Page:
By Comilla Sasson, MD
(November 2012) I wasn’t even supposed to work that night. I had finished a long day of meetings, and found out at 6:30 pm that a colleague had influenza. Could I fill in for him?
“Just power through until 8 am,” I thought. “Nothing too bad happens on Thursday nights.”
The Emergency Department (ED) was full, with another 10 patients in the waiting room. We were on “divert,” meaning ambulances would bypass University of Colorado Hospital and head elsewhere.
Then at about 12:30 am a call came in over the dispatch radio. There’d been a shooting at an Aurora theater. Nine minutes later, we received a frantic police call. Multiple shooting victims. Not enough ambulances. Officers would haul patients to hospitals, including ours. So much for divert.
The first police car showed up at 1:06 am. It looked like a crime scene, with blood splattered throughout. As we pulled the first two victims out of the car, another arrived. And another. And another. In total, nine police cars and an ambulance rolled in within 45 minutes.
I had done my residency training in emergency medicine at the only Level One trauma center in Atlanta. But nothing had prepared me for that night. The sheer number of patients and the seriousness of their wounds left us no time to think. We had no information on the patients before they arrived, but they were lucky that the police decided to take action quickly.
This was a night of adrenaline and instinct.
As the attending ED physicians, Dr. Barbara Blok and I stationed ourselves in the ambulance bay so that we could assess patients. We were in official disaster mode. Operating rooms were opened, surgeons and nurses raced to the ED, along with residents who’d been paged by one of their quick-thinking colleagues.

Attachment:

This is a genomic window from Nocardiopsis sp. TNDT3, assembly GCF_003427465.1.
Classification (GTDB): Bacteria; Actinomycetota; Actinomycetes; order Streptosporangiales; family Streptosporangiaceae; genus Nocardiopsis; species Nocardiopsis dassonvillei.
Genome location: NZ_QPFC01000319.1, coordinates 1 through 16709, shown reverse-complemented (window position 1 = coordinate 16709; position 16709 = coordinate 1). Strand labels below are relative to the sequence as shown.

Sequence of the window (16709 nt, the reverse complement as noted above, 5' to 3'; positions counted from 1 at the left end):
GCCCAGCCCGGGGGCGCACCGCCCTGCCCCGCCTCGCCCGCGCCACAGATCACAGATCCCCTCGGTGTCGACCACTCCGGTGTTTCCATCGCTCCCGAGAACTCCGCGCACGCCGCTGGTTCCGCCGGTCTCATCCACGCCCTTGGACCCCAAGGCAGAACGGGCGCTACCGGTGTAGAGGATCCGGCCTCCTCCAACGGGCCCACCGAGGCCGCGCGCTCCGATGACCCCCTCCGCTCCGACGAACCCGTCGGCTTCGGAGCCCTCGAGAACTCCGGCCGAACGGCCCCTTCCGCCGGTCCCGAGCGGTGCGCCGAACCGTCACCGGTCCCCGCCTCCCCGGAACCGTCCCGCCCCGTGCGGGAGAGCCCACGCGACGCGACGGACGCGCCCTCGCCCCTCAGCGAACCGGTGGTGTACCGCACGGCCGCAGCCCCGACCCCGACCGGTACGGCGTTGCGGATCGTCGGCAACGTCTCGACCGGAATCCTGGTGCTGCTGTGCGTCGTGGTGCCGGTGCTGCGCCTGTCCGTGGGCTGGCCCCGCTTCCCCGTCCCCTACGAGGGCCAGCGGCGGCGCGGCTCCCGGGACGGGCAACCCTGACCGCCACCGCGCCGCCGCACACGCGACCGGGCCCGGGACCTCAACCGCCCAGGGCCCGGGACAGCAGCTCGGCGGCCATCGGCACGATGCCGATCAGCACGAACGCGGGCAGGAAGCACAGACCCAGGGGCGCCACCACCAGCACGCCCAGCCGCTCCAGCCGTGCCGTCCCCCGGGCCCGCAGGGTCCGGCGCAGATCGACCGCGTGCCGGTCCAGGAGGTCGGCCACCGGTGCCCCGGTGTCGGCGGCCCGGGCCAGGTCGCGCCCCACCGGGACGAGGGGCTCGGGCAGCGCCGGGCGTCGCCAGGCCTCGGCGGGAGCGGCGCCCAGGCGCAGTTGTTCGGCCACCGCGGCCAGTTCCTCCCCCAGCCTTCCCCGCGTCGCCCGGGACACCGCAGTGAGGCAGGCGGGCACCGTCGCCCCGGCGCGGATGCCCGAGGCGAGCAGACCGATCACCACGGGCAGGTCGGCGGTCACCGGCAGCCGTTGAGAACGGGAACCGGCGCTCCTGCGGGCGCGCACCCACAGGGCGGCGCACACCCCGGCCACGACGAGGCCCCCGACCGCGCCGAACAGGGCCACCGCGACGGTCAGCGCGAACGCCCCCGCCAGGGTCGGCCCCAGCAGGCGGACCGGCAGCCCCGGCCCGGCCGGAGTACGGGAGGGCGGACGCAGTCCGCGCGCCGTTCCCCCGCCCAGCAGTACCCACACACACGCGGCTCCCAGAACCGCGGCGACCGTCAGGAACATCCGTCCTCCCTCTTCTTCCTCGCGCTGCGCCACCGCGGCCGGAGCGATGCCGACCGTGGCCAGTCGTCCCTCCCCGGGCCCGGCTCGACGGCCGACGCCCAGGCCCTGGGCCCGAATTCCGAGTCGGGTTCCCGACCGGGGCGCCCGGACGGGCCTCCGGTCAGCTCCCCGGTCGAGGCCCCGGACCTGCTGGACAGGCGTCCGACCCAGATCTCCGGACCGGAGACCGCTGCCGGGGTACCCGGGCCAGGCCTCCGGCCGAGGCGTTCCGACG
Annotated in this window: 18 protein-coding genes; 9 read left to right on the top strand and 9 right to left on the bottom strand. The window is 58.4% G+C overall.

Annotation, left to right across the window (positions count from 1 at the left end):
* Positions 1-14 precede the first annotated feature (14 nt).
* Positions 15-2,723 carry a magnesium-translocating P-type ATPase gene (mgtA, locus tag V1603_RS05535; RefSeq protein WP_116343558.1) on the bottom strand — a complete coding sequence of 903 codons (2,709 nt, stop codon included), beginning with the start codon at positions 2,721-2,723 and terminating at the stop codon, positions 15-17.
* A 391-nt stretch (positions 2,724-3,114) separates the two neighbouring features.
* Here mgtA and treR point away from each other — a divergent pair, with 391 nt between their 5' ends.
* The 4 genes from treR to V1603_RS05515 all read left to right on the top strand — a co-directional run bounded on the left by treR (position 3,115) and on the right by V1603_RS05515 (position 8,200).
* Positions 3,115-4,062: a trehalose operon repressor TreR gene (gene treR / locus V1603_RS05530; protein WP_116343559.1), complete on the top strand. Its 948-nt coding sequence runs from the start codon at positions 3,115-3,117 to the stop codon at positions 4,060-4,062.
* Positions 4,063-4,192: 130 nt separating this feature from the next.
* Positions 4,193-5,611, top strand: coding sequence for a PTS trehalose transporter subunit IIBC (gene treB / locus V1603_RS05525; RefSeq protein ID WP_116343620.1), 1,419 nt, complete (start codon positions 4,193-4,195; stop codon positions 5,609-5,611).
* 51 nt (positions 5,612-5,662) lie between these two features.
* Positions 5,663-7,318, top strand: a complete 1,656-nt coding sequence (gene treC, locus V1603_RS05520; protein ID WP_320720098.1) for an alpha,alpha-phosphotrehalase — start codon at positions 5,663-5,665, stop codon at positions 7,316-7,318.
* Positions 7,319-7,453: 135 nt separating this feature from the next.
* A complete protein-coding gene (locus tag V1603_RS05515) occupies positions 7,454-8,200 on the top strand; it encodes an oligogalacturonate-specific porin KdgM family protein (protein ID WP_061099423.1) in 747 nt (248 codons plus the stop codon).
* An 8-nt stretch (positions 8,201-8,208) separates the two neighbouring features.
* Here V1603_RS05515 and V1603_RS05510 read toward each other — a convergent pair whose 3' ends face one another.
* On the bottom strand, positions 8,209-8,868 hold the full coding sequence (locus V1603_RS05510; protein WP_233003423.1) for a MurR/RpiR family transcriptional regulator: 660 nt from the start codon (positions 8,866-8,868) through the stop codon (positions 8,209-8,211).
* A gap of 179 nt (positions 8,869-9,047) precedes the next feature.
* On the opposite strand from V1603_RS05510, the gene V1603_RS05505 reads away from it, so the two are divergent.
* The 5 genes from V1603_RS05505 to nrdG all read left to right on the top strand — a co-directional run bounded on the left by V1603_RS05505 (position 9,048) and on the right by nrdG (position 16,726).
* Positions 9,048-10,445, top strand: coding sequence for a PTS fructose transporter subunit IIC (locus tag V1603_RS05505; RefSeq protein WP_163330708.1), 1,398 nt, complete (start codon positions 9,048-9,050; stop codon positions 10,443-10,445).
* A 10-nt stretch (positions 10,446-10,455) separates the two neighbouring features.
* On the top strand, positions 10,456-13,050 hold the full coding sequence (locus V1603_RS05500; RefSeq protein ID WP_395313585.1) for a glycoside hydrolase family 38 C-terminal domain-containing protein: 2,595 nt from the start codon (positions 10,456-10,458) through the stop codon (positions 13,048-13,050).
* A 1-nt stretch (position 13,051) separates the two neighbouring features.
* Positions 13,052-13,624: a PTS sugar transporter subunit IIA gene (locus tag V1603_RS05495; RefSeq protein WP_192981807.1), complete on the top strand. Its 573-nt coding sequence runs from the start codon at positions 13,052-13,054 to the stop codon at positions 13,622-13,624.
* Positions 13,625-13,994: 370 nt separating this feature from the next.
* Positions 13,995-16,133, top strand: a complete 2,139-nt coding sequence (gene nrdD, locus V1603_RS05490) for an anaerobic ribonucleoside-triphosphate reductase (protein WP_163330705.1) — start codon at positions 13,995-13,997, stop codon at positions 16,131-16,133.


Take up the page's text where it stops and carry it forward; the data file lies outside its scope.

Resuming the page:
We were running a chess game—coordinated chaos as we rotated the nine most critically injured patients in and out of resuscitation so we could place them on ventilators or put tubes in their chests to drain their lungs of blood.
We cared for victims with bullets through the head, chest, abdomen, neck and extremities. Each resident had one or two patients and reported back every five minutes. Bullet wounds are tricky; a slug into the shoulder can wreak havoc in the abdomen. It was crucial for us to monitor vital signs to make sure nobody was crashing.
In total, 23 patients arrived within two hours of the incident. Our amazing team worked all night and morning with these patients, most of whom were between 16 and 30 years old. Many of us were thinking that if we hadn’t been working that night, we too might have been at that movie theater.
I am proud that every single patient who arrived with a pulse that night, 22 of the 23, is still alive today. People talk about the “Aurora massacre,” but to me, considering how many seriously injured people were saved, it was the “Aurora miracle.”
Many of us were unable to sleep later. When we closed our eyes we saw intestines dangling and chest tubes draining, and heard the beep of ventilators. We are “hardened” ED folks. Compassion, empathy and extreme sadness are not emotions we routinely discuss in the ED. But after that night, we have come together as a family to debrief and to cry.
What haunted us most was that our emergency patients were … gone. Who were they? Had they survived?
A few days later, a group of us from the ED went upstairs to visit with victims. When we walked into the room of the first patient, she recognized some of us and, through her pain, said, “Give me a hug.” We all started sobbing. She was alive and able to smile, her family surrounding her.
That vision, and others like it—those have replaced the horrific ones from that night.
The patients we helped are now healing us.
Comilla Sasson, MD, MS, is an attending physician at the University of Colorado Hospital and assistant professor in the Department of Emergency Medicine at the University of Colorado.